POSTED: Monday, June 11, 2012 - 4:15pm
UPDATED: Monday, June 11, 2012 - 4:19pm
UNITED STATES (CNN) — Faster, thinner laptops with hi-res screens. FaceTime video chatting over cellular networks. And a smarter Siri.
But no upgrades to Apple TV.
That, in brief, is what Apple will be rolling out to its users over the next six months. The company announced these updates, and a bunch of other significant if not surprising news, during a keynote presentation Monday kicking off its annual developers' conference.
The most impressive new product announced Monday may be a new MacBook laptop with a high-resolution display that Apple says will contain 5 million pixels -- 3 million more than an HD television.
"The new MacBook Pro is the most advanced Mac we have ever built," said Apple CEO Tim Cook.
The new "retina display" MacBook Pro measures 15.5 inches across and contains an Intel quad-core i7 processor. It will feature up to 16GB of memory and up to 768GB of internal flash storage, Marketing Vice President Phil Schiller told attendees.
Schiller said the new computer's display -- the same that is in the company's new iPad -- is the highest-resolution display of any notebook, or simple laptop, on the market. Users will get up to 7 hours of battery life, he said.
The laptop is about the size and weight of a MacBook Air, he said. Prices for the new MacBook Pro will start at $2,199 for an 8GB model.
Schiller also unveiled upgraded MacBook Pros without high-res displays but with processors he said will be 60% faster than current models. The 13-inch model will sell for $1,199 to $1,499, depending on storage, while the 15-inch will be $1,799 and $2,199. They start shipping today, he said.
Schiller also introduced MacBook Air laptops with faster, new-generation Intel core processors. Prices for the 11-inch MacBook Air range from $999 to $1,199 -- $100 less than before -- while the 14-inch is $1,199 and $1,499. They also become available today, which explains why Apple's online store was down Monday morning.
There was no immediate word Monday on retina-display screens for the MacBook Air.
"The products we make, combined with the apps that you create, can fundamentally change the world," Cook told developers in closing the keynote. "And, really, I can't think of a better reason for getting up in the morning."
Apple also announced Monday that an improved version of voice-controlled "assistant" Siri is coming to iPhones -- and, for the first time, to the iPad -- as part of its newest mobile operating system. A more efficient Siri will be part of iOS 6, the next generation of the Apple system that runs iPhones and iPads. That system is expected to be available this fall.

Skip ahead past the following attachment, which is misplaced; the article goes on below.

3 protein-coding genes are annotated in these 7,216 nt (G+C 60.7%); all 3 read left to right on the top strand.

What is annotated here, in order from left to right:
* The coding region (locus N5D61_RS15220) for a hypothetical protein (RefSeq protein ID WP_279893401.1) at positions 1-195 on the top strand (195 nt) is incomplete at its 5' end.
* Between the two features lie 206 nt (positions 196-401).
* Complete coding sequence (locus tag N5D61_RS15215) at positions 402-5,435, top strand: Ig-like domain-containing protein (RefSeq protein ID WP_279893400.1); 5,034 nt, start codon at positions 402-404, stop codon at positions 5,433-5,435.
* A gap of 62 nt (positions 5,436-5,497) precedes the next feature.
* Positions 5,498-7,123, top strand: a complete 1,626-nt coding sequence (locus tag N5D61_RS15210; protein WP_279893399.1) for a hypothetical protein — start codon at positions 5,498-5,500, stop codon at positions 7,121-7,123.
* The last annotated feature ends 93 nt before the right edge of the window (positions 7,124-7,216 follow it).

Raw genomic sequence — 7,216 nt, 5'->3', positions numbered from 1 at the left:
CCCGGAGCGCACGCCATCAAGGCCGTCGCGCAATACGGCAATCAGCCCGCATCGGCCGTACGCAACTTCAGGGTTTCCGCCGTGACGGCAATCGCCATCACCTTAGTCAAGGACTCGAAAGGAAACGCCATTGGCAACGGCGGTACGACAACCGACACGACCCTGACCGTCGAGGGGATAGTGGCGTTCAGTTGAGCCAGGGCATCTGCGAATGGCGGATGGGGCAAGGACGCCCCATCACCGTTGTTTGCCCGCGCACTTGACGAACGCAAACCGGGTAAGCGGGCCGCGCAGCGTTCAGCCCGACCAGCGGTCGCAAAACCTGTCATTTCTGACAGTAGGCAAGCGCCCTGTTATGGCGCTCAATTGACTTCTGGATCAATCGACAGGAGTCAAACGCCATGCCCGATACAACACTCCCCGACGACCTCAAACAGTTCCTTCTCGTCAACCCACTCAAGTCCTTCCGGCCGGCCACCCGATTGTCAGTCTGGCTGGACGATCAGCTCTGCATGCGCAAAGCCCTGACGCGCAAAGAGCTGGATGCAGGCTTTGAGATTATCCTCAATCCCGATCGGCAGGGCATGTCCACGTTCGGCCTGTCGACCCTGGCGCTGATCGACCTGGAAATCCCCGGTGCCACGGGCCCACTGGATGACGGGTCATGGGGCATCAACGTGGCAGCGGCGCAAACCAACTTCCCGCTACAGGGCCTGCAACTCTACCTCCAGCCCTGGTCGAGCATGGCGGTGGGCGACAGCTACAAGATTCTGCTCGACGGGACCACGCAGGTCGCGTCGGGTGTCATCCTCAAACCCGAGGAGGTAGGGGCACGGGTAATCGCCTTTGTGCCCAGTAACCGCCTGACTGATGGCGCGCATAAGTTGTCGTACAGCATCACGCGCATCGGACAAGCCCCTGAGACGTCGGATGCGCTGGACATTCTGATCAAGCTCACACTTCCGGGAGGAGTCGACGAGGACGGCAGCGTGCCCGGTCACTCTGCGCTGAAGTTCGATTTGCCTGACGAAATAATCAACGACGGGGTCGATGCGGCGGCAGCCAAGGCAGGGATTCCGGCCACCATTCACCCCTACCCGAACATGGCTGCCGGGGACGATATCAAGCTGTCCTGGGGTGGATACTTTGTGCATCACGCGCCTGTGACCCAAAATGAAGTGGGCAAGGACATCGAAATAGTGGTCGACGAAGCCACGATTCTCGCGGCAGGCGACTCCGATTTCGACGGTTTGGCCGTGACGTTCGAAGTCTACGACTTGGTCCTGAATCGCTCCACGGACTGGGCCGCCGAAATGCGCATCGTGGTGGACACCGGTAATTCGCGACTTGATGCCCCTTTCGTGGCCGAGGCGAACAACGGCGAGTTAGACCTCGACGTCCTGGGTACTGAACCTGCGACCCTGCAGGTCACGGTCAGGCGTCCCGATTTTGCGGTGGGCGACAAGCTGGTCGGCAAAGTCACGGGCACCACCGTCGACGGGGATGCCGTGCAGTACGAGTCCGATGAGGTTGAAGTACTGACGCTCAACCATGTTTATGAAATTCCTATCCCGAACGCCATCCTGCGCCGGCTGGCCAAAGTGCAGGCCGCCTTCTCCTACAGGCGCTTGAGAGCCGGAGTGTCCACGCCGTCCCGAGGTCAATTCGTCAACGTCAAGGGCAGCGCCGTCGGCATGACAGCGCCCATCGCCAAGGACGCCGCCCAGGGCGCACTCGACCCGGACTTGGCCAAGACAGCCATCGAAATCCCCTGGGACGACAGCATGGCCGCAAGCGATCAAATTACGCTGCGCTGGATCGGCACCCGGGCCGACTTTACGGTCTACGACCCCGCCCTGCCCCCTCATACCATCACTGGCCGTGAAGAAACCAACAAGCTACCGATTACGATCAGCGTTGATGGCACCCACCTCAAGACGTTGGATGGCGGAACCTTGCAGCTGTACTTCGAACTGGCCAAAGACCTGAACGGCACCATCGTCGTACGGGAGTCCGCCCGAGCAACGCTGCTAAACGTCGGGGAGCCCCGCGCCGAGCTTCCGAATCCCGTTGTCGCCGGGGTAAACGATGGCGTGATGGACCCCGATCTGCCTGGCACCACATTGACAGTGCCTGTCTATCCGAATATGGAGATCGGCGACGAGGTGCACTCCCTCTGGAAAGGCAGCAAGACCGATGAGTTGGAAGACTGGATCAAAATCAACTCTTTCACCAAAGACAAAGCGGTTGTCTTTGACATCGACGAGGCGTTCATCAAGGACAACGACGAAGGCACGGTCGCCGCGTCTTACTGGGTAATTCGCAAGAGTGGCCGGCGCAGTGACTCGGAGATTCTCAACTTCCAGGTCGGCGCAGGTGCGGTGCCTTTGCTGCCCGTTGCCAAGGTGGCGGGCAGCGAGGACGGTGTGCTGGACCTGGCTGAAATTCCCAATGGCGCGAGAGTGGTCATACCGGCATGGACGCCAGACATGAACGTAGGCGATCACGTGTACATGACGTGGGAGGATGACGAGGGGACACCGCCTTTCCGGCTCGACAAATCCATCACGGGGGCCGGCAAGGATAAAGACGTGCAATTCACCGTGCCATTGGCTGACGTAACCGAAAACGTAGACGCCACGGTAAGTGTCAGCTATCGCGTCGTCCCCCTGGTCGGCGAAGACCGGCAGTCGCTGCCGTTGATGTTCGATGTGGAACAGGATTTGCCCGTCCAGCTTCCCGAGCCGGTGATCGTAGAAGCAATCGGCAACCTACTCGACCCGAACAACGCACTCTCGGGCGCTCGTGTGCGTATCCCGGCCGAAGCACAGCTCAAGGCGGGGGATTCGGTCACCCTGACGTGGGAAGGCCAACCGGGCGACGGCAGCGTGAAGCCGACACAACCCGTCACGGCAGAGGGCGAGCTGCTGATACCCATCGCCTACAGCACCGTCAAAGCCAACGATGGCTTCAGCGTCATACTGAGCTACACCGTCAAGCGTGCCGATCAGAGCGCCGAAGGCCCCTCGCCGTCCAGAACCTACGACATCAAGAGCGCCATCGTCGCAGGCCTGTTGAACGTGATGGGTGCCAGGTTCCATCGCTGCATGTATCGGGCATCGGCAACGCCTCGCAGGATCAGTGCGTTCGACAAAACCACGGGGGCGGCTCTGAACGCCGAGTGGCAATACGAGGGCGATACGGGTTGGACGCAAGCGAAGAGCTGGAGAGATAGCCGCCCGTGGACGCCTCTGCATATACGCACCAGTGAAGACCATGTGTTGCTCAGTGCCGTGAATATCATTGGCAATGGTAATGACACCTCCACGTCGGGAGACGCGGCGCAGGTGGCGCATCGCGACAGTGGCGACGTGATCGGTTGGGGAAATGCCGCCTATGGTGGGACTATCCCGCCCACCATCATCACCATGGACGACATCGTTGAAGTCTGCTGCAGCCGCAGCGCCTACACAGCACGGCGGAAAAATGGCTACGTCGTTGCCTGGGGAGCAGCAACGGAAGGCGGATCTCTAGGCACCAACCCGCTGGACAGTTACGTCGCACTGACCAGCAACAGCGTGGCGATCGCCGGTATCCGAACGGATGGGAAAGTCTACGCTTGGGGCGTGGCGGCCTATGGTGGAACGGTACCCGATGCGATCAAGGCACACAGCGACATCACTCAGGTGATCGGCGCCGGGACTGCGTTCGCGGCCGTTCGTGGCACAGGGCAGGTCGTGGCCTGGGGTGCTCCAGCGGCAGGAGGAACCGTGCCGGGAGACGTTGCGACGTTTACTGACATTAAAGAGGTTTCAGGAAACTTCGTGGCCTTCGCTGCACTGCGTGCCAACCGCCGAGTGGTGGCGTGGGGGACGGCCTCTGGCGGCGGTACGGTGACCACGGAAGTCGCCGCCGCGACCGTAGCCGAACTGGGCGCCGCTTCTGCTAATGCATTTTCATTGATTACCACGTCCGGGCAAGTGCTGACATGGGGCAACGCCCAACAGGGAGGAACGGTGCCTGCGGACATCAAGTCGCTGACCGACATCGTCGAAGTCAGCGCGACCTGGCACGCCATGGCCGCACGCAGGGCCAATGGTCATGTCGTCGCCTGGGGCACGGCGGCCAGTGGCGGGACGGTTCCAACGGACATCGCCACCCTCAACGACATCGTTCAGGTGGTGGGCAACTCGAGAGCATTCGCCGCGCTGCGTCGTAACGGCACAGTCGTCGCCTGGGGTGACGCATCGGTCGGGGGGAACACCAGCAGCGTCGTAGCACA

Siri is going international -- in addition to English she will process French, Spanish (for both Spain and Mexico), Italian, Korean and Mandarin. She also is becoming more of a sports fan. She will deliver scores and stats, and as seen in an onstage demo can even tell you which basketball player is taller -- Kobe Bryant or LeBron James (it's LeBron, in case you're wondering).
In other iOS 6 news, Apple announced that its FaceTime video-chat feature for iPhones and iPads will work over cellular networks, not just Wi-Fi.
As expected, Apple also is developing its own GPS-based mapping application to replace Google Maps in iOS 6. The product will work with Siri to offer voice-controlled, turn-by-turn navigation, letting motorists use it to guide them through unfamiliar neighborhoods.
"In iOS 6 we have built an entire new mapping system from the ground up. And it looks beautiful," said Senior VP for iOS Scott Forstall. "We're covering the world."
The Apple maps will include a local search feature, integrated with Yelp, that already has 100 million business listings, Forstall says. Apple also will enhance its maps with a real-time traffic application that will include anonymous, crowdsourced information from users.
Apple also said the next generation of its operating system for laptops and desktops, dubbed Mountain Lion, will be available next month for $19.99. Mountain Lion will contain more than 2,000 new features, including iMessages, speech-to-text dictation and predictive "smart search" in the Safari browser.
The event runs through Friday and is the company's first World Wide Developers Conference (WWDC) since co-founder and longtime chief Steve Jobs died last fall.
As usual, Cook began the keynote with a batch of new stats about Apple's impressive growth. The App Store now has 400 million accounts -- the largest number of accounts with credit cards anywhere on the Internet, he said. Some 650,000 apps are now available.
"Customers have now downloaded an astounding 30 billion apps," Cook said.
Many observers had expected Apple to announce upgrades to its Apple TV, the little box that lets users stream movies and other content from iTunes to their televisions. Experts had said such a move could be a step towards Apple launching its own TV set. But Apple made no mention of its TV product Monday.
Apple has sometimes used past WWDCs to unveil new iPhones. But because its most recent model, the iPhone 4S, launched only eight months ago, most observers don't expect the next one to come until the fall.